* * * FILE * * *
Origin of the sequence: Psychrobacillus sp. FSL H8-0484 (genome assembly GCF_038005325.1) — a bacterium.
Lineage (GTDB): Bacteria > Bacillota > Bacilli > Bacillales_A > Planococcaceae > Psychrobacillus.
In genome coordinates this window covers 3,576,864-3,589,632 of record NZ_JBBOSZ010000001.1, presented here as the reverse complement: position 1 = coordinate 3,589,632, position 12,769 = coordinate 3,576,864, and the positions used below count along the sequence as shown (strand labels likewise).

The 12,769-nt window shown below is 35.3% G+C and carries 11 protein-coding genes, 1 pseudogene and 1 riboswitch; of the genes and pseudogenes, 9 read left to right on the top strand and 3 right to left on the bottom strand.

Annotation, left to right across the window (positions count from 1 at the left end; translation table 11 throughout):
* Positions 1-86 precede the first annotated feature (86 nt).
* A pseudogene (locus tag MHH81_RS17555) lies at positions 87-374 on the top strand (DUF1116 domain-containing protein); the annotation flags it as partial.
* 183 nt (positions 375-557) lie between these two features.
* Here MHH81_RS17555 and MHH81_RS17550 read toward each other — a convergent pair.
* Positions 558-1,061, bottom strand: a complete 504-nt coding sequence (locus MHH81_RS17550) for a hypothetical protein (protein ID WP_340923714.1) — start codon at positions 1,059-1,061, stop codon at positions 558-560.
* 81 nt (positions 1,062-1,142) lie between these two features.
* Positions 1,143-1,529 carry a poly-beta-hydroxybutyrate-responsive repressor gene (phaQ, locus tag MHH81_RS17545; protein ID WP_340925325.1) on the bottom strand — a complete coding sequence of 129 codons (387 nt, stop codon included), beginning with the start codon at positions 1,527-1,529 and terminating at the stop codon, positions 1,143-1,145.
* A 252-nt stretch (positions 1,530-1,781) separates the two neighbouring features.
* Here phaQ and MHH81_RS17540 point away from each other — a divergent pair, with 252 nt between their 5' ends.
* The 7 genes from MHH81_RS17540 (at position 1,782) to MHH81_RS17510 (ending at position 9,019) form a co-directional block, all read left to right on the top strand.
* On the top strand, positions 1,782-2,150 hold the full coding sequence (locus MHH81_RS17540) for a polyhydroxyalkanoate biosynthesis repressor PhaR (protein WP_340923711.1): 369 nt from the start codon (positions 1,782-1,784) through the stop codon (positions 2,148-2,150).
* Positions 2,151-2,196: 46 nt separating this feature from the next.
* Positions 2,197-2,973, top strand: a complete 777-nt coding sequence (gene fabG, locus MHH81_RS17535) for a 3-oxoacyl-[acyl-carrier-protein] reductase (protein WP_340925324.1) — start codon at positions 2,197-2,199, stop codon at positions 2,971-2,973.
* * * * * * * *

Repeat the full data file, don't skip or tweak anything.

Origin of the sequence: Psychrobacillus sp. FSL H8-0484 (genome assembly GCF_038005325.1) — a bacterium.
Lineage (GTDB): Bacteria > Bacillota > Bacilli > Bacillales_A > Planococcaceae > Psychrobacillus.
In genome coordinates this window covers 3,576,864-3,589,632 of record NZ_JBBOSZ010000001.1, presented here as the reverse complement: position 1 = coordinate 3,589,632, position 12,769 = coordinate 3,576,864, and the positions used below count along the sequence as shown (strand labels likewise).

The 12,769-nt window shown below is 35.3% G+C and carries 11 protein-coding genes, 1 pseudogene and 1 riboswitch; of the genes and pseudogenes, 9 read left to right on the top strand and 3 right to left on the bottom strand.

Annotation, left to right across the window (positions count from 1 at the left end; translation table 11 throughout):
* Positions 1-86 precede the first annotated feature (86 nt).
* A pseudogene (locus tag MHH81_RS17555) lies at positions 87-374 on the top strand (DUF1116 domain-containing protein); the annotation flags it as partial.
* 183 nt (positions 375-557) lie between these two features.
* Here MHH81_RS17555 and MHH81_RS17550 read toward each other — a convergent pair.
* Positions 558-1,061, bottom strand: a complete 504-nt coding sequence (locus MHH81_RS17550) for a hypothetical protein (protein ID WP_340923714.1) — start codon at positions 1,059-1,061, stop codon at positions 558-560.
* 81 nt (positions 1,062-1,142) lie between these two features.
* Positions 1,143-1,529 carry a poly-beta-hydroxybutyrate-responsive repressor gene (phaQ, locus tag MHH81_RS17545; protein ID WP_340925325.1) on the bottom strand — a complete coding sequence of 129 codons (387 nt, stop codon included), beginning with the start codon at positions 1,527-1,529 and terminating at the stop codon, positions 1,143-1,145.
* A 252-nt stretch (positions 1,530-1,781) separates the two neighbouring features.
* Here phaQ and MHH81_RS17540 point away from each other — a divergent pair, with 252 nt between their 5' ends.
* The 7 genes from MHH81_RS17540 (at position 1,782) to MHH81_RS17510 (ending at position 9,019) form a co-directional block, all read left to right on the top strand.
* On the top strand, positions 1,782-2,150 hold the full coding sequence (locus MHH81_RS17540) for a polyhydroxyalkanoate biosynthesis repressor PhaR (protein WP_340923711.1): 369 nt from the start codon (positions 1,782-1,784) through the stop codon (positions 2,148-2,150).
* Positions 2,151-2,196: 46 nt separating this feature from the next.
* Positions 2,197-2,973, top strand: a complete 777-nt coding sequence (gene fabG, locus MHH81_RS17535) for a 3-oxoacyl-[acyl-carrier-protein] reductase (protein WP_340925324.1) — start codon at positions 2,197-2,199, stop codon at positions 2,971-2,973.